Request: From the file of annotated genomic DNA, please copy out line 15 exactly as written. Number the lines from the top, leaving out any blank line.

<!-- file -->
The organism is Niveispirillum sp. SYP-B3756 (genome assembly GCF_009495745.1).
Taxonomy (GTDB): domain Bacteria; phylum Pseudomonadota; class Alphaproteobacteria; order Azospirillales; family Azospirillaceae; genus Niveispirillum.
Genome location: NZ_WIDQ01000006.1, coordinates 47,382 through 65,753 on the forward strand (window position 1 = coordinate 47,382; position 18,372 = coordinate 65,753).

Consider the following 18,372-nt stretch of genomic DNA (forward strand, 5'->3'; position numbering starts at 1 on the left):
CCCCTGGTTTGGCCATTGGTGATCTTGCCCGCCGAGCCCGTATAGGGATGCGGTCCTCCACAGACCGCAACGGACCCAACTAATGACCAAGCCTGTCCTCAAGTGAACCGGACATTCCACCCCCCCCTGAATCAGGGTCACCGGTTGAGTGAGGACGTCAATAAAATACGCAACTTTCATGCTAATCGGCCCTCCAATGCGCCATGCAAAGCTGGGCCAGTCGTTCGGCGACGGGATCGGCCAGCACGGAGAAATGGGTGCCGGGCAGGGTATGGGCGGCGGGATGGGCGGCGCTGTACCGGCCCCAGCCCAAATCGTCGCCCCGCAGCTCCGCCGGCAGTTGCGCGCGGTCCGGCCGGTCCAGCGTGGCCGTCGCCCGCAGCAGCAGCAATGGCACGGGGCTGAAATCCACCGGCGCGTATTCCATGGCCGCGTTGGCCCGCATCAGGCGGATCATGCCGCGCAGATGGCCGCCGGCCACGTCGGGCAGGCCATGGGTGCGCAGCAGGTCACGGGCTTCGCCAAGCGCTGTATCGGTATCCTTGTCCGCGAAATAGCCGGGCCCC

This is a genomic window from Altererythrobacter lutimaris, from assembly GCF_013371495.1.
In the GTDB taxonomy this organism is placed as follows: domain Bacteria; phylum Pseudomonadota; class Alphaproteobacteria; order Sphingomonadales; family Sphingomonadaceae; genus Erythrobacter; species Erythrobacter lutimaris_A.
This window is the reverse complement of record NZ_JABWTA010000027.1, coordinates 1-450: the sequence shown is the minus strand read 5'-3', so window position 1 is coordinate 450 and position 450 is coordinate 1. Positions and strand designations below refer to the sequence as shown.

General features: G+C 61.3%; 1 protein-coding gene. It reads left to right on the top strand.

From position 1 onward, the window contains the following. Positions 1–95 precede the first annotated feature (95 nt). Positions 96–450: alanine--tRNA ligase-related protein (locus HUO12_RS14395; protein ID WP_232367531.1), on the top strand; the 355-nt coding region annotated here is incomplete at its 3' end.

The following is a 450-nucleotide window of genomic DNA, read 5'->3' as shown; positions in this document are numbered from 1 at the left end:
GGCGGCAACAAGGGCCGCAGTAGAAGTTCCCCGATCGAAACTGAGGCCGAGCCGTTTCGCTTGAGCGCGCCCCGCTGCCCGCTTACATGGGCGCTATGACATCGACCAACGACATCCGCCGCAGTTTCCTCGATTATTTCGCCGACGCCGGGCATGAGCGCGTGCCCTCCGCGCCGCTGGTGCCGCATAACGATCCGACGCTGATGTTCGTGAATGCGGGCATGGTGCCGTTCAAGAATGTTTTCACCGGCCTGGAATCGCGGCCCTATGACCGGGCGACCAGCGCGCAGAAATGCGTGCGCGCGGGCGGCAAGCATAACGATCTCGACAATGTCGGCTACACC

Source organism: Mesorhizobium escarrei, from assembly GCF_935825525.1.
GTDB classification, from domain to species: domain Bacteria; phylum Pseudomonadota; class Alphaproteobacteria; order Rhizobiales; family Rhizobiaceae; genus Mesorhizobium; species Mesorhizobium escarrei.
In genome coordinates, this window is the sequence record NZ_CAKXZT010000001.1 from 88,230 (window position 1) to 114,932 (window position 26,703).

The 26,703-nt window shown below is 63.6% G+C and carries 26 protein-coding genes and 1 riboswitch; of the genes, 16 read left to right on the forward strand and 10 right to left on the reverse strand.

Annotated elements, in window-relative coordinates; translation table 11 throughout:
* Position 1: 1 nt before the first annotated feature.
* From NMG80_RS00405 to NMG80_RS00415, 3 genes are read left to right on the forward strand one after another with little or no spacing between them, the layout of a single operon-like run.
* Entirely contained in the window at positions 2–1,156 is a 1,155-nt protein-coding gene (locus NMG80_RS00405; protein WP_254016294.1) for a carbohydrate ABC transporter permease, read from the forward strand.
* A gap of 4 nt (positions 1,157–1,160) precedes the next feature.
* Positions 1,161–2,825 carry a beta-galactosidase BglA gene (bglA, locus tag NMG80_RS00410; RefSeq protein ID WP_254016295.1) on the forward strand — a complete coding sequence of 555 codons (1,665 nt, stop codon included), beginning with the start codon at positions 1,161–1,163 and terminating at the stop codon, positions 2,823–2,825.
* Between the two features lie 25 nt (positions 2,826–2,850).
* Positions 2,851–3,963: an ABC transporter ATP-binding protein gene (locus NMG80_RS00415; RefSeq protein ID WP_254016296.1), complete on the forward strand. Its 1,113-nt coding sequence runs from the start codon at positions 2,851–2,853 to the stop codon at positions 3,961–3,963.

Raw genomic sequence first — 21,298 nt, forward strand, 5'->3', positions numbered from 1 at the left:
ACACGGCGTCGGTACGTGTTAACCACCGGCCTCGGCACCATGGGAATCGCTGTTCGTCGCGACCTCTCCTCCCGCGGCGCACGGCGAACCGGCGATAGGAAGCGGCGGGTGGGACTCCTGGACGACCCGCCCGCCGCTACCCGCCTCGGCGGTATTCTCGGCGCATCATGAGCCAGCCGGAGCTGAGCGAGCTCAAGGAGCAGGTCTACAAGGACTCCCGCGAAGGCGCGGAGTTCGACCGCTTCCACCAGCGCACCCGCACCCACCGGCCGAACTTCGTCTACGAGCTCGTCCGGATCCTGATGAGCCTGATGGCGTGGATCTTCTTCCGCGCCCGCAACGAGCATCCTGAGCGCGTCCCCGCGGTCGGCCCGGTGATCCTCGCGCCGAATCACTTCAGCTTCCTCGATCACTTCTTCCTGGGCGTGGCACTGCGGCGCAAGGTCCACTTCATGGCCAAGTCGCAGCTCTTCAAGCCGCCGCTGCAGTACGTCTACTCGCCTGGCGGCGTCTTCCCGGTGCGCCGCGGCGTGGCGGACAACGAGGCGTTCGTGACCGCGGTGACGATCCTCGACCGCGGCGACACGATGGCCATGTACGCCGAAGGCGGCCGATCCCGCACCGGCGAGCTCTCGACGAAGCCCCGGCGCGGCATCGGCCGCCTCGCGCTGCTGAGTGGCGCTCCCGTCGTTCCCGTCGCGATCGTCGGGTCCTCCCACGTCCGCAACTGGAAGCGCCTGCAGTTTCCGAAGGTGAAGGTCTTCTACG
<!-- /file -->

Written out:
In genome coordinates, this window is the sequence record NZ_CAKXZT010000001.1 from 88,230 (window position 1) to 114,932 (window position 26,703).